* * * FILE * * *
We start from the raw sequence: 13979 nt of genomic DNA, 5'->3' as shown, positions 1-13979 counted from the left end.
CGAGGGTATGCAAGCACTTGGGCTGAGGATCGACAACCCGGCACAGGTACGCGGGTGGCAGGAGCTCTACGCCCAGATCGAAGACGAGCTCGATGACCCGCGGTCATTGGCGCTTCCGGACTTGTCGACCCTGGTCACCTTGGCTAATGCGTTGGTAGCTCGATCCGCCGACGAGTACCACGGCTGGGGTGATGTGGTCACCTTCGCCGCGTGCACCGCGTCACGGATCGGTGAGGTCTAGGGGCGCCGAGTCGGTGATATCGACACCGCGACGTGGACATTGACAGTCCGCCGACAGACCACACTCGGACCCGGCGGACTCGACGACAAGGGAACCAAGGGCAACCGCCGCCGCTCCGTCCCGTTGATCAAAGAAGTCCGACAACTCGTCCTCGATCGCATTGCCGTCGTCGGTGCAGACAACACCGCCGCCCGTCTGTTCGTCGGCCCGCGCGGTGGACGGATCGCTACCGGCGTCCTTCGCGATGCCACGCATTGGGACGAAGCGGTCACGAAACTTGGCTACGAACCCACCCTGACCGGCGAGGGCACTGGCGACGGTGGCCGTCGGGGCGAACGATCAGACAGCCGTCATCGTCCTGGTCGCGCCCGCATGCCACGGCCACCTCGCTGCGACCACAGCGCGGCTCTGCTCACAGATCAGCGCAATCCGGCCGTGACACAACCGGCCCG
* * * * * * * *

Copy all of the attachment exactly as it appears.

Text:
We start from the raw sequence: 13979 nt of genomic DNA, 5'->3' as shown, positions 1-13979 counted from the left end.
CGAGGGTATGCAAGCACTTGGGCTGAGGATCGACAACCCGGCACAGGTACGCGGGTGGCAGGAGCTCTACGCCCAGATCGAAGACGAGCTCGATGACCCGCGGTCATTGGCGCTTCCGGACTTGTCGACCCTGGTCACCTTGGCTAATGCGTTGGTAGCTCGATCCGCCGACGAGTACCACGGCTGGGGTGATGTGGTCACCTTCGCCGCGTGCACCGCGTCACGGATCGGTGAGGTCTAGGGGCGCCGAGTCGGTGATATCGACACCGCGACGTGGACATTGACAGTCCGCCGACAGACCACACTCGGACCCGGCGGACTCGACGACAAGGGAACCAAGGGCAACCGCCGCCGCTCCGTCCCGTTGATCAAAGAAGTCCGACAACTCGTCCTCGATCGCATTGCCGTCGTCGGTGCAGACAACACCGCCGCCCGTCTGTTCGTCGGCCCGCGCGGTGGACGGATCGCTACCGGCGTCCTTCGCGATGCCACGCATTGGGACGAAGCGGTCACGAAACTTGGCTACGAACCCACCCTGACCGGCGAGGGCACTGGCGACGGTGGCCGTCGGGGCGAACGATCAGACAGCCGTCATCGTCCTGGTCGCGCCCGCATGCCACGGCCACCTCGCTGCGACCACAGCGCGGCTCTGCTCACAGATCAGCGCAATCCGGCCGTGACACAACCGGCCCG